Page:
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Cardiacs -  Songs For Ships And Irons CD (album) cover





4.20 | 84 ratings

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5 stars Music is such a wonderful thing. I hope I never take it for granted. I hope I never, never settle for one style. I hope I never exclude something because it doesn't work for me on first listen.

Well, this album was my initial encounter with the CARDIACS, and I didn't much like it. I wasn't taken with the punk movement: I didn't like the way they 'dumbed down' rock. I didn't like the way they ridiculed my favourite bands and pulled the rug from under their feet. So I wasn't disposed to like this.

Then I caught the Marenest video on YouTube, and saw for myself just what they were doing to create the sound they make. I saw the joy, the absolute freedom they experienced, the abandonment of any straitjackets in their music, and the incredibly tight sound - and completely forgot about genre labels for long enough to fall in love.

The album is an amalgam of styles, but it is fair to say that for the average prog fan this will initially sound like punk. It's not: the punk ethos was three chords and attitude, and this band has worked very hard indeed, harnessing a plethora of complex time signatures, odd chord progressions, absolutely brilliant vocal harmonies, a zany sense of humour and above all stellar songwriting, to produce something with the raw energy of punk and the sophistication of the best of progressive music.

That's what this is: progressive music. NOT classic prog. This bears no relation to the retro-prog (a lot of it great stuff) that dominates these archives. Instead, this has more in common with bands like SLEEPYTIME GORILLA MUSEUM, FRANK ZAPPA and THE RESIDENTS, poster children for music that breaks conventions. Progressive, in other words, in the literal sense.

The songs are filled with chord stabs, off-beat drums, TIM SMITH's half-spoken, half-sung punkish vocals (masking wry and biting lyrics) and those wonderful backing choruses. This is all backed by a wonderful wall of sound, filled in by two guitars, a delicious saxophonist, lavish keyboards (including a mellotron) and a percussionist as well as a drummer. On reflection, SMITH's vocals remind me of SYD BARRETT. The combination of ingenue and cleverness is vintage psychedelica, as is much of the music, and I now realise why I enjoy this so much: under the punk clothes it is a modern take on the sounds of the late 60s, and anyone who loves 'The Piper at the Gates of Dawn' will enjoy this album. TIM SMITH says the genre label he most prefers is 'psychedelic', and I can see why.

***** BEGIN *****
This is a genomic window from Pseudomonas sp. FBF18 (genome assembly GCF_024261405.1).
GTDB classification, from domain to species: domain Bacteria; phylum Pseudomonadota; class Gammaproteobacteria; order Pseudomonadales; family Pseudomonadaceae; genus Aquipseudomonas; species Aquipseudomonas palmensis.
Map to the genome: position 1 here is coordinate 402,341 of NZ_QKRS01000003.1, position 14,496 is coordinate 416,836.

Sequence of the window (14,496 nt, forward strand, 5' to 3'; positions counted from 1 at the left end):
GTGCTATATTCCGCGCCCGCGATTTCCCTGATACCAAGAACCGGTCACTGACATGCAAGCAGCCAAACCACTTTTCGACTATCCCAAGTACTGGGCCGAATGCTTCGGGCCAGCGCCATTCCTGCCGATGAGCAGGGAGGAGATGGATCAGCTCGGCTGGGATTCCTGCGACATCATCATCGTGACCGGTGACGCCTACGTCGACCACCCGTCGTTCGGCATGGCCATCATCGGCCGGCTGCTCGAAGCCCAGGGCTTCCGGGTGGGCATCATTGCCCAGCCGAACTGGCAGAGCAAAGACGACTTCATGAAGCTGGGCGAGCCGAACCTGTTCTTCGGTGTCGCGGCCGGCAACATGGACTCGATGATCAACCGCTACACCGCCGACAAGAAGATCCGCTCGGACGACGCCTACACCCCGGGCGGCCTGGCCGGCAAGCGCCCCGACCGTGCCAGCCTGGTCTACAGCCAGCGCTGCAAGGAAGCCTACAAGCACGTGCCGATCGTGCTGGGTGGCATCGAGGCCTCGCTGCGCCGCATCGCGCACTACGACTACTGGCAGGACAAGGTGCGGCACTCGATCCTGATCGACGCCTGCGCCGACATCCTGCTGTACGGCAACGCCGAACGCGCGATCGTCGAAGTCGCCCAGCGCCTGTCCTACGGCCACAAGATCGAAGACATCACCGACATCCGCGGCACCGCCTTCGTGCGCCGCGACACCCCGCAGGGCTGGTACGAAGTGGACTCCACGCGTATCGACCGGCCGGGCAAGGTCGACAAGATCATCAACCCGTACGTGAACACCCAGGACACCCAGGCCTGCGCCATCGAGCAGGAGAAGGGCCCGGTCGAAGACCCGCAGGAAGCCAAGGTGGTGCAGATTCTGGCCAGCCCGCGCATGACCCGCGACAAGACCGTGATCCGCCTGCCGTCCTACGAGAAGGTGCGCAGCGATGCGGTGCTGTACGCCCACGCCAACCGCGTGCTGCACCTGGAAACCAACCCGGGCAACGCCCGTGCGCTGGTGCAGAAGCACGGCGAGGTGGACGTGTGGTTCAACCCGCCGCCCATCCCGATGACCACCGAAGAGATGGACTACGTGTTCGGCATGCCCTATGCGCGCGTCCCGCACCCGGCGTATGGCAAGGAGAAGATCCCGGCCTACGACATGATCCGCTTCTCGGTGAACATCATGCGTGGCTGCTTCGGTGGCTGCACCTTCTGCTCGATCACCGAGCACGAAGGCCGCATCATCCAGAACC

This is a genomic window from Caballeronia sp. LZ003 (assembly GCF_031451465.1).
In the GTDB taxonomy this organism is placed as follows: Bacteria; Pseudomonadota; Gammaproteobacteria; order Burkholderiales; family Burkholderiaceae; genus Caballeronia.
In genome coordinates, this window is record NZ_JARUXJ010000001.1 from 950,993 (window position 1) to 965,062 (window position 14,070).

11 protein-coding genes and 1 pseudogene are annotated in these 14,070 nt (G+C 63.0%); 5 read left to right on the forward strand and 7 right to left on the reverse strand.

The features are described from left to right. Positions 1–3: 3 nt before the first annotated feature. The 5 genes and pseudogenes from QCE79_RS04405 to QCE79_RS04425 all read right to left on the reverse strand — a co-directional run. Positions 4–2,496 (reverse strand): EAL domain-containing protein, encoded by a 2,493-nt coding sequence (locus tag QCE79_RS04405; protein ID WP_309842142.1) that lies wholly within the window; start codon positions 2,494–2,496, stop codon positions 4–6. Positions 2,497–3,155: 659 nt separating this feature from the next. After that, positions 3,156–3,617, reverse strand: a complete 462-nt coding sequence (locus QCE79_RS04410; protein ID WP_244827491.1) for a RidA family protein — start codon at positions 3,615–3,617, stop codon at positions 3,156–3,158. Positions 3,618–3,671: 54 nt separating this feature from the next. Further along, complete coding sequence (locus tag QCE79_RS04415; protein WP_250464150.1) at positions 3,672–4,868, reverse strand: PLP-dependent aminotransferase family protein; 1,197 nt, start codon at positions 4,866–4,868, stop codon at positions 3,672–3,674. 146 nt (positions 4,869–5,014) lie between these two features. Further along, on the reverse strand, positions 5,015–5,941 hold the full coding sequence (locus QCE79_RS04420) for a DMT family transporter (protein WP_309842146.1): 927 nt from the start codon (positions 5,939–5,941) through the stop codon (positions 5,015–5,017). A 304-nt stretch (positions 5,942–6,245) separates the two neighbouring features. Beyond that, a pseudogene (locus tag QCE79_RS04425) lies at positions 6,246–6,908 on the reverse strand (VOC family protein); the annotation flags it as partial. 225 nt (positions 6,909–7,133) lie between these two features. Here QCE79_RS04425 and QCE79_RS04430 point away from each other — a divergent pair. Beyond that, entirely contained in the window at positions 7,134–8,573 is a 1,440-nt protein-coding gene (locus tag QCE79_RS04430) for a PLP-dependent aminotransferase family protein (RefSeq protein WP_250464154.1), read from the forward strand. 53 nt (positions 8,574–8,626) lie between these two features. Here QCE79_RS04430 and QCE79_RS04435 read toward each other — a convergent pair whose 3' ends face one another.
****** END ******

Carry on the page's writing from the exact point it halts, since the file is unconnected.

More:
'Big Ship', the opener, is representative of their sound. Sparse in parts, it builds to the most gorgeous and dynamic close, gloriously over the top. 'Tarred and Feathered' is manic, sideshow music barely harnessed, the carousel threatening to lurch out of control. 'Stoneage Dinosaurs' is, by contrast, a slow proggy workout (love that mellotron, and the saxophone is just perfect) with moments of real drama. 'Everything is Easy' is pop, but the hook is so infectious I'll forgive them - actually, after hearing that tasty combination of sax and keyboards, there's nothing to forgive. 'Too Many Irons in the Fire' is another crazy track, evoking the shade of SYD BARRETT. The two short tracks following this are both beautiful, melodic and garage-sounding with the bellowed choruses. (You'd swear the melody to 'Blind in Safety' was nicked from 'Mad Man Moon'.) The album ends with two longer tracks, of most immediate appeal to proggers, the wall of sound crushing the listener, already befuddled by the seemingly random but perfectly choreographed rhythms (a la GENTLE GIANT).

The CARDIACS deserve to be here. They deserve to be heard. My tastes do tend towards classic prog, but this infectious collision of fun, energy and musicianship has completely won me over. No wonder they have a fanatical cult following. The smell of genius is all over this album. It is indeed a masterpiece of progressive music.

russellk | 5/5 |


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